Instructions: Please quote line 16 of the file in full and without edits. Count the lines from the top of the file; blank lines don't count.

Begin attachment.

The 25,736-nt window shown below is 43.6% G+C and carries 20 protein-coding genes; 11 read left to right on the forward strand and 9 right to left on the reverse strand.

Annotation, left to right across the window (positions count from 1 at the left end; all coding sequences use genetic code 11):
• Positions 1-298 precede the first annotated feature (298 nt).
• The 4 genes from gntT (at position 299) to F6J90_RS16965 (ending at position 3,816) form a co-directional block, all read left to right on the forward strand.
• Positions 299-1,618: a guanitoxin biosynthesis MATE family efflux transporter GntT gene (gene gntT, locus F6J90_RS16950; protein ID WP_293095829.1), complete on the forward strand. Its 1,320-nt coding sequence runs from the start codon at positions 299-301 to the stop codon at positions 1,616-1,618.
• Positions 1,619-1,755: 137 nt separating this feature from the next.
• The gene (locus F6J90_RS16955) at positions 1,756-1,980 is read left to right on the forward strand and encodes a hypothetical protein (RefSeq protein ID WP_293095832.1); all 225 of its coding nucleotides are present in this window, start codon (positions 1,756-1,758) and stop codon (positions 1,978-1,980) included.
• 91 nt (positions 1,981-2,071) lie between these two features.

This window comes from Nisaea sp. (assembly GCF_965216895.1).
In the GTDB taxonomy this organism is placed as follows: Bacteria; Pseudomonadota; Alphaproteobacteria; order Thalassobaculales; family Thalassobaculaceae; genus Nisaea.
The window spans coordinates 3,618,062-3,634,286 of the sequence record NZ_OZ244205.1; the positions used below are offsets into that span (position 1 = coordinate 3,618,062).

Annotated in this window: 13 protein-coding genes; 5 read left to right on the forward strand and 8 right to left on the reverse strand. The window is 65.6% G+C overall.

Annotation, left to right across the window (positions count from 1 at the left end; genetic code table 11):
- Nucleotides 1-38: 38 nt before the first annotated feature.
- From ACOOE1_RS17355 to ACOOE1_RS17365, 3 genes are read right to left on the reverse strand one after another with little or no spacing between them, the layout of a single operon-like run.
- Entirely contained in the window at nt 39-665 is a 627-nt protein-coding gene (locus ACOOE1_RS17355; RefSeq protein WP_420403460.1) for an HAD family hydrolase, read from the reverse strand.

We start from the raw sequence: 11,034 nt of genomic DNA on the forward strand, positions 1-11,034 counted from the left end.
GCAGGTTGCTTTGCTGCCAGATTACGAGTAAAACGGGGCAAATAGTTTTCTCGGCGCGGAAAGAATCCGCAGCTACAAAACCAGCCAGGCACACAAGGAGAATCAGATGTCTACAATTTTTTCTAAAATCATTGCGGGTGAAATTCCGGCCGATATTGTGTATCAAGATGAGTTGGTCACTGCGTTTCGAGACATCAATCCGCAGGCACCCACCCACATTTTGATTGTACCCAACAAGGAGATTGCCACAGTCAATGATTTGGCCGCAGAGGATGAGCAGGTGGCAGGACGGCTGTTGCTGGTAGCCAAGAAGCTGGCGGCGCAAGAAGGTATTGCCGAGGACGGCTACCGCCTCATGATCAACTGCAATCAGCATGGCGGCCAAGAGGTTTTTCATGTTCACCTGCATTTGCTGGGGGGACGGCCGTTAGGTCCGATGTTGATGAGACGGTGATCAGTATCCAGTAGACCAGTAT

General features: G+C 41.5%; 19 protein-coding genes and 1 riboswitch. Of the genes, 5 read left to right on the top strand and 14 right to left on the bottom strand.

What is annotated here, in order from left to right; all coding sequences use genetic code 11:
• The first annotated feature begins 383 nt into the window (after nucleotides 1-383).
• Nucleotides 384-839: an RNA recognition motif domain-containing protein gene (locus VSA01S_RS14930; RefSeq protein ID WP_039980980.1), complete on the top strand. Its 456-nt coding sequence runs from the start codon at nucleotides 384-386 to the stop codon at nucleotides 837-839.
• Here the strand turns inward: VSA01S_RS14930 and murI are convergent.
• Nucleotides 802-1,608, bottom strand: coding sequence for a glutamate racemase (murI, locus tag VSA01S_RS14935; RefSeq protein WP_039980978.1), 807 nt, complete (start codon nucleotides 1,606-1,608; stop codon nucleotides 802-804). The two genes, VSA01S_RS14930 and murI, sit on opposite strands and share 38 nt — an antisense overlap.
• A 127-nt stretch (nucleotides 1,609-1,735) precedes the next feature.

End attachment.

- Entirely contained in the window at nt 39-665 is a 627-nt protein-coding gene (locus ACOOE1_RS17355; RefSeq protein WP_420403460.1) for an HAD family hydrolase, read from the reverse strand.